Well, if one sets aside the excruciating cacophony currently pervading the garden from construction of part of the new extension to Métro Line 14 immediately outside the southern entrance, a clue to the soundscape in the Square des Batignolles can be found in the lyrics of ‘Les Batignolles’ written by the French songwriter Yves Duteil:
“So, in the Square des Batignolles
I forded the river to see the pigeons flying.
We were running to catch them …
On the deck, watching the clouds,
We inhaled the crazy smell
That emerged from passing steam locomotives
And, at the heart of the white smoke,
Everything else disappeared …”
From the Square des Batignolles: Rail tracks running under Pont Cardinet
Sounds from the Square des Batignolles:
The locomotives may not run on steam any more and there is no white smoke but trains do still pass hard by the south-western side of the Square des Batignolles.
The Gare Saint-Lazare, one of the six main line railway stations in Paris, is within walking distance of the south-western tip of the Square des Batignolles. At the north-western tip is the Gare de Pont-Cardinet. From Gare Saint-Lazare, long distance Intercity trains run towards Normandy and regional Transilien trains run to the western suburbs of Paris. Some 1,600 trains enter and leave Gare Saint-Lazare every day and every one of them passes the Square des Batignolles.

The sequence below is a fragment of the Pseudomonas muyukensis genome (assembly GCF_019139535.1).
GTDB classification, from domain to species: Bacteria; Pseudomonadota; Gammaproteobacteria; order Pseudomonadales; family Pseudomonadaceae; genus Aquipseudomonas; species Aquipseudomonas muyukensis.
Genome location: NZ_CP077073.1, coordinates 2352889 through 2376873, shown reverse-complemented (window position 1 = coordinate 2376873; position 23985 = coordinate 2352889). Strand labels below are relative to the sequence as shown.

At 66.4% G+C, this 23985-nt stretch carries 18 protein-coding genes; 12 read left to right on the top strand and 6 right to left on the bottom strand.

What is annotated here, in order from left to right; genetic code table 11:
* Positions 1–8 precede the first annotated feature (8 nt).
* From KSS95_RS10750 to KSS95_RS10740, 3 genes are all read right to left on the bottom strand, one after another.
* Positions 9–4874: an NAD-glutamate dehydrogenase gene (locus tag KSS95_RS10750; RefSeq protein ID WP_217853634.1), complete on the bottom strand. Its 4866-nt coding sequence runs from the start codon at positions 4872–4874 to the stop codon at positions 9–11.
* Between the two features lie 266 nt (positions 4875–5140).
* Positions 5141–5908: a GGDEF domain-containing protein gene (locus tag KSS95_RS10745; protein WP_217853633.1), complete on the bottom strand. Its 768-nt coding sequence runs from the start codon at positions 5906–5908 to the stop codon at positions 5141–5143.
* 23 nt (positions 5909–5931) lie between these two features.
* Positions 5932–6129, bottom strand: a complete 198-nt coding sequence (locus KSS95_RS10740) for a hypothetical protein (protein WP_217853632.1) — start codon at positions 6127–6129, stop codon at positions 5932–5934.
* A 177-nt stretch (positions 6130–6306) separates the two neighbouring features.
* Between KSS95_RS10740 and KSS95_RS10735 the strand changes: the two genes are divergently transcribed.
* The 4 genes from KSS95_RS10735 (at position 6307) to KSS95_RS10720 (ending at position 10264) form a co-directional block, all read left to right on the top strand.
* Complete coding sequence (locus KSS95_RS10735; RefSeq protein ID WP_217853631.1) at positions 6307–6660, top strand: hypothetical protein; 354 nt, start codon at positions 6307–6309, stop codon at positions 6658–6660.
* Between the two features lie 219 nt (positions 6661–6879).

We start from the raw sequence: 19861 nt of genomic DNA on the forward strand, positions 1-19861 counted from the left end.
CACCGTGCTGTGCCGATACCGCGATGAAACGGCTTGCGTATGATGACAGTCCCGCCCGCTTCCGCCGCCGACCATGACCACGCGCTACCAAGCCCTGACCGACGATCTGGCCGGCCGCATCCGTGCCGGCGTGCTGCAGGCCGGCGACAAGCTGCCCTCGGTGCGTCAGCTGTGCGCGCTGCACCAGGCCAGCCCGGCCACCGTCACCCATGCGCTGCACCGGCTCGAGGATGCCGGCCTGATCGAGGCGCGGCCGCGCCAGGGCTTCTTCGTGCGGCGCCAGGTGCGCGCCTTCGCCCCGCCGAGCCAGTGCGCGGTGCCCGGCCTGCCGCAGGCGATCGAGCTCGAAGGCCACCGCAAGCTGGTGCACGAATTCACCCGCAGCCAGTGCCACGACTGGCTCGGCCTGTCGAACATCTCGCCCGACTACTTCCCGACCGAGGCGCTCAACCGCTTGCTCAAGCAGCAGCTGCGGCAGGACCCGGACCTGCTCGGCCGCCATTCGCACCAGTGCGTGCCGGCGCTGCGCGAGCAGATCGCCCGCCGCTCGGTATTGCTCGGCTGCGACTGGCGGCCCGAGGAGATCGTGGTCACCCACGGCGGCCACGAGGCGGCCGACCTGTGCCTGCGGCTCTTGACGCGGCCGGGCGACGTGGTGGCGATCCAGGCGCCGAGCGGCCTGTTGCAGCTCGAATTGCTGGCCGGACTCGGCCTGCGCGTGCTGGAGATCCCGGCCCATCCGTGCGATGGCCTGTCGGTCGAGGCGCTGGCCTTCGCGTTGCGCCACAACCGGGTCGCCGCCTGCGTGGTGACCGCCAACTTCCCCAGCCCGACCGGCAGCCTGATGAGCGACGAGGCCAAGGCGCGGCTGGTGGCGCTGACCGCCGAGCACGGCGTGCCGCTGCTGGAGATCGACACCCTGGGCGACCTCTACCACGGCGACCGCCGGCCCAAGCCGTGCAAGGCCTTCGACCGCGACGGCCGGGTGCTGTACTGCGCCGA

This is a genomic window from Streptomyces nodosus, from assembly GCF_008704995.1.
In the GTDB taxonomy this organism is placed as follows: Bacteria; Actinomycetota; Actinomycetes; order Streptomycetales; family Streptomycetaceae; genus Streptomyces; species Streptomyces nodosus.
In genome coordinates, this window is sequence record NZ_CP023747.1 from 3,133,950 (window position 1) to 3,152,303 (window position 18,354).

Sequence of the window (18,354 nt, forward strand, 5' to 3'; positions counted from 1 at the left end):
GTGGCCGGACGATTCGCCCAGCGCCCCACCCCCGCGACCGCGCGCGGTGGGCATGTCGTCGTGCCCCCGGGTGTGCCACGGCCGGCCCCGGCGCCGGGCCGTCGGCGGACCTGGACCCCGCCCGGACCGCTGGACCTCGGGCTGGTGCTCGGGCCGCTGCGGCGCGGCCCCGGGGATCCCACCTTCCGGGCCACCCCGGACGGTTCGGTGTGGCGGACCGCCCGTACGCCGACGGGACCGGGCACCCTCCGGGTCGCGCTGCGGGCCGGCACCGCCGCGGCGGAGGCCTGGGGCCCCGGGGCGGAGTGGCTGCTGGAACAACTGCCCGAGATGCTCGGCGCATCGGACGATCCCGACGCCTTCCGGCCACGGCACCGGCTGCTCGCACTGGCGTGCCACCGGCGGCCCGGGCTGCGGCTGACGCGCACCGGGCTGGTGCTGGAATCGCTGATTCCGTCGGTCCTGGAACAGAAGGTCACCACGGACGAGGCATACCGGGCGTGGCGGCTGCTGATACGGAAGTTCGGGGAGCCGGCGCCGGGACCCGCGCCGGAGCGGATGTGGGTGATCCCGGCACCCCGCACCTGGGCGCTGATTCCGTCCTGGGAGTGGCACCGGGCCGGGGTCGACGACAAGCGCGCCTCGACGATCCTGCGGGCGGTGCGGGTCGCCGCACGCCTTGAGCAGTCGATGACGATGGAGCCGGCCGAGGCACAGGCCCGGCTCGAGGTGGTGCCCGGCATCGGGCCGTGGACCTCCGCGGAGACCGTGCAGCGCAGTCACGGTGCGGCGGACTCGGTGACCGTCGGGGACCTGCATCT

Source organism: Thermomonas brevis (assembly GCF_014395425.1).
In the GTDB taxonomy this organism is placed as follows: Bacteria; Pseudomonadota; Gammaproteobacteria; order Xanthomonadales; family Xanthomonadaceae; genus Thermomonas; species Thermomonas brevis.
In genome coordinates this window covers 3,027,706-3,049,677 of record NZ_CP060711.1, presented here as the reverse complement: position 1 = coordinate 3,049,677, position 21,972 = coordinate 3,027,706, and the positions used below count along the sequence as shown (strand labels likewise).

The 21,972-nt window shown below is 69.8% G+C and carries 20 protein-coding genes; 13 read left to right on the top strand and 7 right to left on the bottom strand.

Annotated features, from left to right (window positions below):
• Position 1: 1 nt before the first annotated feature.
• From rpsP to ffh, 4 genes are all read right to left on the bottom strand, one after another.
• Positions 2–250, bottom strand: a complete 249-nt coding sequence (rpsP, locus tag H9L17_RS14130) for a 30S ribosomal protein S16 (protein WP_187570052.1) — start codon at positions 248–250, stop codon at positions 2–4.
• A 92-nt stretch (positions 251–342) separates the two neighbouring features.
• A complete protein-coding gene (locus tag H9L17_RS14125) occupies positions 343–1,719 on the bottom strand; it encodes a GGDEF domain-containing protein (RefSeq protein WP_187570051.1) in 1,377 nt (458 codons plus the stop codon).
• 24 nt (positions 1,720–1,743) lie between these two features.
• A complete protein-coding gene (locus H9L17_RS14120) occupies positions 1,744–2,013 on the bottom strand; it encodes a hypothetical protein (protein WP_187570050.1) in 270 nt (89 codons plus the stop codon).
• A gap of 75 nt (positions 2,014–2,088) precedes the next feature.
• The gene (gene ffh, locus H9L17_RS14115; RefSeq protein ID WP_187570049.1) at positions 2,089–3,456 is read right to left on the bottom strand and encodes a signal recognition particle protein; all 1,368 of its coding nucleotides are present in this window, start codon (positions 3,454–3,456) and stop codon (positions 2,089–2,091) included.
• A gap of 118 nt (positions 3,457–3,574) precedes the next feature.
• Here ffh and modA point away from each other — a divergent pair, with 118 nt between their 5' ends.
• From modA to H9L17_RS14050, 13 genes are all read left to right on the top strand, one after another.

While the mind-bending sounds of the Métro construction work just outside the garden are temporary, the sounds of the passing trains are a permanent feature of the garden’s soundscape; they’ve been here since before the garden was built.
I recorded the penetrating sounds of the trains from the south-western edge of the garden close to the railway lines but, further into the garden, the sounds of the trains become intricately woven with the sounds of playful children, trickling streams, artificial waterfalls, the wildlife and the Pétanque players, thus enhancing the soundscape rather than detracting from it.
A WALK ALONG THE Rue Pouchet in the 17th arrondissement led me to a bridge crossing the railway line of the old Chemin de Fer de Petite Ceinture.
Built between 1852 and 1869, the Petite Ceinture or, Little Belt, railway line was the first public urban transportation service in Paris, and was the forerunner of today’s Paris Métro.
It comprised a thirty-five kilometre line that encircled Paris and it was built mainly for transporting goods between the five main railway stations in Paris, but it also offered a public transport service up until 1934.
The first Paris Métro line opened in 1900 with more central, more modern and more rapid rolling stock, together with more comfortable stations and more competitive prices than the Petite Ceinture. Consequently, the urban passenger service of the Petite Ceinture gradually began to decline. In addition, the local goods traffic grew. The Petite Ceinture operators used the loss of passenger traffic to decrease the number of passenger train movements and increase the number of goods train movements since the transportation of goods was much more lucrative than transporting urban passengers.
Eventually, the urban passenger service ceased on 22 July 1934 and was replaced by a bus service.
Today, twenty-three kilometres of the railway tracks of the Petite Ceinture remain. Large parts have been turned into nature parks and green walkways like the one I found in the 17th arrondissement.
Birdsong Beside the Disused Tracks:
In between part of the disused railway track and the small Rue du Colonel-Manhès is a delightful green walkway, which doesn’t look at it’s best in February but which I expect looks delightful in the springtime.
Even so, on a cold February afternoon, the birds were singing heartily, defying the traffic noise and the rain and keeping the spirit of the Chemin de Fer de Petite Ceinture alive.